great observation, to my untrained eyes, they seem alright to me.
    As for Suri’s (free*style) blog, that’s her way to let people know that those freebies are out there, 80% of the times people will grab stuff anyways even if the picture looked like it was taken by a fresh newbie.

  14. QueenKellee Kuu Says:

    Why is critisism so evil? Is it poison? If it touches you do you get a terminal disease?…

    …But, I understand, I do. Especially those who do this as a hobby. But you must learn to separate the thing *points at it* and you. Talking about the thing is NOT talking about you, personally. But, talking about the thing will help improve YOUR skills.

    It’s a process of toughing your skin, but it’s good for you. Like vitamins.

    I think one of absolutely first things you need to learn when you do “creative” sutff is how to take critisism. How to learn to love it, in fact. I love it. I commonly ask for critisim for things I’m working on. It’s the single tool in my toolshed that I cannot provide for myself because I only have my own perspecitve. I have seen time and time and time again how the viewpoint of someone else has helped me immensely.

    It’s silly to suggest her to email them individually. If they have put themselves out there in the public as bloggers On The Feed, that has a level of responsiblity, I think. They air their work, Luth can air her critiques. If you’re a blogger on the fashion feed, I should hope that you care enough about what you do, hobby or full time job, that you want to learn and get better at it. Just because someone finds flaws and points them out doesn’t mean they are mean spirited, or wrong, or rude, or causing drama.

    Sure, it sucks be plucked out and pointed out and said “lookit!” but you only have to be as upset or embarrased as you choose to be (see Peter’s hilarious reaction).

    And waaay more than “the trend to degrade people”, I’m honestly more annoyed by the requirement these days that everyone must be coddled. We’re not children. We’re adults, striving to be our best selves.

  15. I think this is a case of “it isn’t what you do that counts – it’s the way that you do it”.

    Here we have a blog that (I assume) was written to be helpful by showing how to avoid common mistakes and yet is couched in such a sneering tone (YOU FAIL) that it almost deserves it’s own to “mistakes to avoid” post.

    “Common mistake” is a much less aggressive term than “Fail” because it lacks the undertone of “you’re a failure and I’m not”.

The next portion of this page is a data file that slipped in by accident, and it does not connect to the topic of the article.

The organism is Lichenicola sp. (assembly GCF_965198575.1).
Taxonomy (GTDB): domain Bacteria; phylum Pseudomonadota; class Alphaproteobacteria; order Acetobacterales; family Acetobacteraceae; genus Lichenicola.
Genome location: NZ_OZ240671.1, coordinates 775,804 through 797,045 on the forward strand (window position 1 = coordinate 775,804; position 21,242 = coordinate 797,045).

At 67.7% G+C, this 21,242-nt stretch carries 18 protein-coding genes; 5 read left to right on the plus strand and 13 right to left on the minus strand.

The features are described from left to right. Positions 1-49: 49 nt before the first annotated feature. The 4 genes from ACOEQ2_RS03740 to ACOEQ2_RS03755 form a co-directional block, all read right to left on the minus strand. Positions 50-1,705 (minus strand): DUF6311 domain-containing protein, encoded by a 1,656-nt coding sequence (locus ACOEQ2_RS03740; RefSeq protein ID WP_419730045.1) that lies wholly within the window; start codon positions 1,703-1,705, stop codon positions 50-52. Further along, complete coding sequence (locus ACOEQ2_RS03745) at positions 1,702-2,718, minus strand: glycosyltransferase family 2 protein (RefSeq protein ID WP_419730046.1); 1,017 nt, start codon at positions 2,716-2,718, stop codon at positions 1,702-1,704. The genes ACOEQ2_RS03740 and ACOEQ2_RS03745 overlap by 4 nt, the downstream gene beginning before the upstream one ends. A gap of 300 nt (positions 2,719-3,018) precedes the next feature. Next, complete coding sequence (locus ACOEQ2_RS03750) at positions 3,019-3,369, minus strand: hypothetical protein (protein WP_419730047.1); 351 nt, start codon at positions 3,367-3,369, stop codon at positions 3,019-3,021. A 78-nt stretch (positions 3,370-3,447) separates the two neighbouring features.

Tutorials and reviews containing positive criticism and advice are certainly needed and welcomed.

  16. Well, I guess the first thing that should be taken into account is the nature of SL Revolution: “Is your opinion different?” Furthermore, one of the parties that started SLR were the writers of a blog called ‘SL Mean Girls’ (pardon if I have the title wrong, my memory is not perfect). So, the audience should expect things to be snarky and perhaps a little antagonizing.

    On that note, I see where this post “fails”, as the term commonly used.

    Generally speaking, people don’t respond well to when they’re told they or their works are failures. Yes, some people will then work to prove people wrong or are able to completely disassociate from the poorly received work, but there’s a larger number that get turned off. So, if you do have some valuable information, it’s lost on the disgruntled audience that it is intended for.

    The second concern I have is that the images were not necessarily used with the creators’ permissions. In combination with being told a failure, this can make people feel like something was wrenched form them and stabbed a few times (even though they did put it in the public sphere to potentially be critiqued). I’m not really going to comment on any image rights, as I’m not versed in them, but the feelings are typically going to remain the same.

    As the saying, you attract more flies with honey than vinegar. If you want to give advice, be careful of being insulting. Otherwise you’ll have a communication fail. There are ways to be satirical and educational, but it’s a complicated balancing act.

  17. Hi; I just posted a comment at my own blog about my picture here, and thought I could copy-paste it here (laziness is my motto :-):

    1- After thinking a bit, I admited that there where mistakes in my pictures, but…

    2- I was surprised about my defensive reaction against a post that wasn’t aggresive, and decided that the public nature of Internet makes us more defensive, and also said that…